Flea infestations may be irritable, but they are treatable if you follow a methodical and consisten approach and treat both your h...
Fleas can become a big problem for residents across the UK, despite their tiny size. This small parasite, found throughout Europe can carry other parasites and disease organisms to human and animal host; making them a threat to pet owners and non-pet owners alike.
Although fleas are wingless and only average in length about 1/12 to 1/6 inch long, they have powerful legs that enable them to jump up to 8 inches vertically and 16 inches horizontally.
Fleas aren't picky; they can easily hop onto the ankle or calves of a human in order to catch a free ride into your home; and possibly a free meal along the way. Bites cause irritation, blood loss and itching, and some species can spread diseases such as bubonic plague, which killed a quarter of the world's population in the 14th century. Other species of fleas can be intermediate carriers of tapeworms to family pets and can infect humans if accidentally ingested.
Of the approximately 2,500 species of fleas that infest birds and mammals throughout the world, people typically encounter only a few species, including the cat flea, dog flea, human flea, poultry sticktight flea and the oriental rat flea.
Eggs will hatch on the ground, in nests, carpet, bedding, upholstery and cracks in the floor, as well as in sand, gravel and dirt. Most hatch within seven to 14 days. This combined with the fact that a female flea can produce up to 800 eggs during her lifespan and you might start to understand the importance of proper maintenance.
Depending on the stage of development, adult fleas can survive or remain in a limbo state if no blood host is available for up to a year.
High infestation may require you to destroy pet bedding, and treatments to your home, pets and garden can become rather expensive. Despite their inherent toughness and durability, there are steps you can take to protect your home and / or your pets from flea infestation.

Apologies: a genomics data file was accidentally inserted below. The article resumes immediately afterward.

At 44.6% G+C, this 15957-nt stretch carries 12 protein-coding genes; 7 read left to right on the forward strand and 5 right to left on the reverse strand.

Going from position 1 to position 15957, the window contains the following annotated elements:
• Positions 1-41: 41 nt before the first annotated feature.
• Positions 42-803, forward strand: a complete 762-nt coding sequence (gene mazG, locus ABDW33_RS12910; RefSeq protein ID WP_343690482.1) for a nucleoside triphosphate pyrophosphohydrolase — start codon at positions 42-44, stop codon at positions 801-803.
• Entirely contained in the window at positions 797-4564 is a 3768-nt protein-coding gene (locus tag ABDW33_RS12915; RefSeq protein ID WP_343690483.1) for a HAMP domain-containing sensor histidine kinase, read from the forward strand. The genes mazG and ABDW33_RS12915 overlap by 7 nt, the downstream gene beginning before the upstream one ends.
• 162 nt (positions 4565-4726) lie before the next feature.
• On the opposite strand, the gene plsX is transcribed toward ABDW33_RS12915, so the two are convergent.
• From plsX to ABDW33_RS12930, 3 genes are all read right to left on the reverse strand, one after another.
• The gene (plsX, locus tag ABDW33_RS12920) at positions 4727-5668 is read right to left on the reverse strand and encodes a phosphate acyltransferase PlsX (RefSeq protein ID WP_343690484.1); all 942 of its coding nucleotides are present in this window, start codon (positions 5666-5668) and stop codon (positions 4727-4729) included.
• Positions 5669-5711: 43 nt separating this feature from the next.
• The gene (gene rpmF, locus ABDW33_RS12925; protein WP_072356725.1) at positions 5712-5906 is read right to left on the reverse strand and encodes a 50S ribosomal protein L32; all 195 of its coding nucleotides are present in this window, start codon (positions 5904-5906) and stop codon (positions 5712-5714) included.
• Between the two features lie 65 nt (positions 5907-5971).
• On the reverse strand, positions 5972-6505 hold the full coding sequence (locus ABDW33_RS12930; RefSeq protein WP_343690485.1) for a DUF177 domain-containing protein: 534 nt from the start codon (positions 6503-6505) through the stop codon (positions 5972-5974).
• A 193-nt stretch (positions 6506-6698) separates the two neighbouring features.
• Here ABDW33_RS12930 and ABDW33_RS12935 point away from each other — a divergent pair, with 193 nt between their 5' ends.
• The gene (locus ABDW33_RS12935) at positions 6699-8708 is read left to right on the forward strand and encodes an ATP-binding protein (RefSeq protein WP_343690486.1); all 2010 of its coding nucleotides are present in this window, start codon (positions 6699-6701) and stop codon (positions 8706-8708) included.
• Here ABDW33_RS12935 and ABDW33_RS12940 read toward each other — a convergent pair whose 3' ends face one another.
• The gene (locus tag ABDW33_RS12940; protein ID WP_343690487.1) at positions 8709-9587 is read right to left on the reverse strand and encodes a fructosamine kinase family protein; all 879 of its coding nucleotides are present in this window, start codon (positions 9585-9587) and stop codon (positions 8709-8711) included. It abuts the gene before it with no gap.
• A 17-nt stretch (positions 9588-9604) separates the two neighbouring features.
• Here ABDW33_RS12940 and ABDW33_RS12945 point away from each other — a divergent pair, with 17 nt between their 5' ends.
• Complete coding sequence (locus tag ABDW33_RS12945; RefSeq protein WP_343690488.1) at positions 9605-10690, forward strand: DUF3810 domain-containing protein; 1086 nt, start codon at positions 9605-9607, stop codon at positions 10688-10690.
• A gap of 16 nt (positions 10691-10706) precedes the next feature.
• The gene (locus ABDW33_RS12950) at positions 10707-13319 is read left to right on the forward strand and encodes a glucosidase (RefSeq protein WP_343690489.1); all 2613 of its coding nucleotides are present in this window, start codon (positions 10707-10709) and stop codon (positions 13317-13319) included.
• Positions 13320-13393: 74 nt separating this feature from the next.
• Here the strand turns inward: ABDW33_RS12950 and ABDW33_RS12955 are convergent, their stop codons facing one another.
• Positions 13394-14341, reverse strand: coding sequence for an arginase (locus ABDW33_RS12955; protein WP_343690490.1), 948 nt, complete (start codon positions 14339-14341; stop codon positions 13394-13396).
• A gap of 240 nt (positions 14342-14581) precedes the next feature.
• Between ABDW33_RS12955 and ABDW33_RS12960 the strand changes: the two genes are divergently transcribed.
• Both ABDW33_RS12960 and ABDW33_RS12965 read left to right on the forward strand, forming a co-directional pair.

You should treat your garden, house and pets all within 24 hours of each other and then again within two weeks when the flea eggs are hatching. You should also use some type of preventative measure on your pets such as Advantage or Frontline.
If you are attempting a do-it-yourself flea treatment, then you should adhere to the following steps closely.
You should be out of your house for three or more hours after treatment, leaving plenty of time for pet owners to have their cats or dogs professionally treated for fleas. Upon re-entering your house, you should vacuum again to remove any remaining eggs.
When it comes to the garden; you should treat / spray a 10-feet band around the perimeter of your house. Once again, you'll need to move all furnishings and other items beyond the 10-feet mark before treating the garden and wash all outdoor cushions and pet bedding. You should also be relatively sure that no rain is in the forecast for at least two to three days after treatment to prevent washout.
Of course it is imperative that product labels are strictly followed. If the label states to use half a bottle for best results, please don't use the whole bottle expecting even better or longer-lasting results; overuse of any pesticide may cause serious injury to both humans and pets and may also damage your home and garden.
Experts agree there is hope for keeping a flea-free home this summer if you follow the proper steps, treat your pets, home, and garden at the same time and remember to use a preventative on your pets for maintenance. Preventatives may be found at your local vets.
For information on controlling fleas and other pests, call your local pest control agency or veterinarian.
Article provided by SDA Pest Control